Thursday, February 14, 2008
Gotcha Capitalism and the Travel Industry (Updated)
I recommend you take the time to listen to Terry Gross interview on NPR last month with Bob Sullivan the author of Gotcha Capitlism. Interview is here. Sullivan's book is about the proliferation of hidden charges that hit consumers every day and undermine advertised prices. These include areas such as ATM withdrawal fees, credit card usage charges, airline fuel surcharges etc. All the stuff you don't know about from the advertised price.
He says the main cause - unfortunately - is the hyper price competitiveness and sensitivity of consumers brought on by transparency of the Internet. Consumers can now see the price from an almost limitless number of retailers all at once, driving down prices which is forcing retailers and suppliers to find new revenues streams. Unfortunately many have responded by applying new and small charges here, there and everywhere in the hope that consumers wont notice or wont complain.
There travel industry is not as bad as the banks and telecoms providers but is still a guilty party in this new form of revenue generation. There is the annoying but nonetheless sneaky approach of sticking taxes, fees, surcharges, levies etc at the back of the purchase path. This is something that intermediaries are guilty of and have been forced to do to follow the actions of the major suppliers. For consumers this is frustrating and a bad experience but at least the consumer has a moment before clicking "buy" to see the full cost.
The real Gotcha Capitalism that hits travel consumers is the emergence of post booking fees and charges. Fees and charges not disclosed at the time of booking. Hotels that now charge for room to room calls and mini bars that charge you for touching or moving an item are low level examples. The worst examples are those fees that are nowhere to be seen at the time of booking and almost unavoidable for the standard, innocent consumer such as resort fees, hire care company excess waiver insurance premiums and gas/petrol surcharges.
Resort fees (for those that dont know) are where a hotel charges an extra per person daily charge to use the pool, gym etc. This can be around US$15 per person or $30-$60 per day for a leisure couple/family. The Gotcha is they they are charged regardless of whether or not you use the pool/facilities. Outrageous that a compulsory charge would not form part of the room rate.
Rental car excess waiver insurance is basically a tax on consumer ignorance. On my recent hire car experience in New Zealand, Budget offered me $22 per day insurance to drop the excess on my car hire from a whopping $2200 to only $200. That is $144 per week on a $500 rental or an increase of almost 30%. This is pure profit for Budget. The consumer ignorance part of course is that my $78 a week travel insurance policy covers this already as does the limited travel insurance being offered by my credit card. Budget is trying to gouge me on something I already have (twice).
But it is in hire car gas charges where Gotcha Capitalism is most alive and gouging in the travel industry. There is so much hard work you have to do as a consumer to calculate whether or not to buy a tank upfront at the time of rental and if you don't to find the closest petrol/gas station to drop off, overfill the tank and do all you can to avoid paying the huge penalties involved. In the case of Dollar Rent a Car, no matter how hard you try you are still going to get slugged with a $2 "top off fee" (thanks as always to the Consumerist).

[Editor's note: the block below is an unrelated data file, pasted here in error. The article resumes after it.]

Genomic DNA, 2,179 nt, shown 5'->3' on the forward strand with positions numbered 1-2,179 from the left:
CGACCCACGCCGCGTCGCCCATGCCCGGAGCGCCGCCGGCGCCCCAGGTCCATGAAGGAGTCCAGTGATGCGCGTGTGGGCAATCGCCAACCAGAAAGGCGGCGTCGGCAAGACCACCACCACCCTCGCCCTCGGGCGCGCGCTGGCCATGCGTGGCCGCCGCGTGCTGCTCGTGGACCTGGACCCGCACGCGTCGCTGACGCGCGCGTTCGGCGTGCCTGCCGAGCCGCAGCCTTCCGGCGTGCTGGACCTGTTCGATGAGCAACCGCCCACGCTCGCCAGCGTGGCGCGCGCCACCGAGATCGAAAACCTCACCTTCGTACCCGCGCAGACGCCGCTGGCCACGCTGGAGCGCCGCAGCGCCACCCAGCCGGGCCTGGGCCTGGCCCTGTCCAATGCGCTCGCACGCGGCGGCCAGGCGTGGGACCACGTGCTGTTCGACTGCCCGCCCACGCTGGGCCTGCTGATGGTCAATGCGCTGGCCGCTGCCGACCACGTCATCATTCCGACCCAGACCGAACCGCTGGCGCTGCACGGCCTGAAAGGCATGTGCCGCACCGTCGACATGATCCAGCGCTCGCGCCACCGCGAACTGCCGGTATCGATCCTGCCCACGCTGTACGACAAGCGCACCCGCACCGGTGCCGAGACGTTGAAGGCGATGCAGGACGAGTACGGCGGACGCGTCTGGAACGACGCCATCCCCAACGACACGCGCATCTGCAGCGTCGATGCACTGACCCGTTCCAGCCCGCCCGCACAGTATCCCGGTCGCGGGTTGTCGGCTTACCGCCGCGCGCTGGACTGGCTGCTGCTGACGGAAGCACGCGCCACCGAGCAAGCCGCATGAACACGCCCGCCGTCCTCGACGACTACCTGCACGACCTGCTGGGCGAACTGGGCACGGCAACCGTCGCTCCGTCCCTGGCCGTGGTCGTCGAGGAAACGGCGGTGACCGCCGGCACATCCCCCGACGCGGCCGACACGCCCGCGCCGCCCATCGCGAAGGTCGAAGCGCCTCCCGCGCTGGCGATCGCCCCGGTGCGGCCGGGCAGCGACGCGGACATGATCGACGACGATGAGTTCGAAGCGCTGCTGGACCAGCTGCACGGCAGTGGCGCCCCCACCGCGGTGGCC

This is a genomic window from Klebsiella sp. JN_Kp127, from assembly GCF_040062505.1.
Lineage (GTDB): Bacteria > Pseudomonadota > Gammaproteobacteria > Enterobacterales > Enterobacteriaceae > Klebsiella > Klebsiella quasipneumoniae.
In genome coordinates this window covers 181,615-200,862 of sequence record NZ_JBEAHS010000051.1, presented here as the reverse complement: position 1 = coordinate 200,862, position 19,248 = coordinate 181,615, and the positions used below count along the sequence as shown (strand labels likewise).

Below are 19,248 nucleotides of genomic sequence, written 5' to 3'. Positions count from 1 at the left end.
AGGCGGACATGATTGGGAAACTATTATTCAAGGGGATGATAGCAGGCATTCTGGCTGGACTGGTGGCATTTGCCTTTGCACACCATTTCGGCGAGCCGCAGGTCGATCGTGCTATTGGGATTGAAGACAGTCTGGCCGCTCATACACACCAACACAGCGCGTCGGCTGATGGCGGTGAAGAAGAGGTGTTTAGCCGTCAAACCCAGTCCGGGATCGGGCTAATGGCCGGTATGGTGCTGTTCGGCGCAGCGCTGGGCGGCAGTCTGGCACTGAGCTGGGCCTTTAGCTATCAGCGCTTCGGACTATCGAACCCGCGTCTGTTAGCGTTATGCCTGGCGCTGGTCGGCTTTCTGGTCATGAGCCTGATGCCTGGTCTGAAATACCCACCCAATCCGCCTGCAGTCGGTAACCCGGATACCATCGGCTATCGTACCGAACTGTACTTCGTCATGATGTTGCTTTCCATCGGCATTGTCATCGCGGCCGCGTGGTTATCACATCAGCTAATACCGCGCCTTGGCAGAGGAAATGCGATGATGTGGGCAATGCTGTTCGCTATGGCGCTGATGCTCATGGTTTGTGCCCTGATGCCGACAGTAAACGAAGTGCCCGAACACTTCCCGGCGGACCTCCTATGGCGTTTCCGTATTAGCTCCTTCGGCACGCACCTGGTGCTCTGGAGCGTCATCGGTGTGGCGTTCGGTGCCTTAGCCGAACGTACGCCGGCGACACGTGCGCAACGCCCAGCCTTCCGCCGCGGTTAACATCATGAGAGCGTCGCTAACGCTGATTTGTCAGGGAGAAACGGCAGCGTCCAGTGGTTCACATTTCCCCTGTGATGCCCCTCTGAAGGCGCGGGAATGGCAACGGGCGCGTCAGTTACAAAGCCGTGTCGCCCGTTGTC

Cheating your consumer is nowhere to be found in my copy of "Customer Retention For Dummies".
Do you know of any other egregious examples in the travel industry?
UPDATE 2 - I consider myself a well experienced travel buyer and despite all of my efforts in my car rental with Budget (see above in the story) I have found it unavoidable to be hit with A$90 in charges on my card after returning the car (25% of the rental cost). This is despite prepaid, despite filling up the tank, despite denying the top up insurance premiums and despite reading all of the terms and conditions. I spoke with Budget customer service and they immediately sent me on the local office. I spoke with the local office and they simply say "that is the way we do it here, it is the computer, if you have a problem call your travel agent". In response to being told by me "this is a terrible customer experience. Why do you constantly do this - charge customers money for pre-paid booking after they have consumed the service and after they have left the country", the Budget agent in Nelson said "I have to go now and service another customer". In other words, "Gotcha!"
UPDATE - Consumerist has posted about Fodor's list of 14 hidden hotel fees (Consumerist here, Fodors here). They are (some of my comments in brackets):
# Towels (other than room—e.g., pool or fitness center)
# Business center, fitness room
# Housekeeping, bellman gratuity fees
# Water and newspapers (hate this one)
# Energy surcharge (should be included in taxes but never is)
# Early check in or out/extended cancellation
# Shuttle service
# Bartenders (not heard of this before)
# Room block fees (not heard of this either)
# Random incorrect charges (hmm not sure about how helpful this is)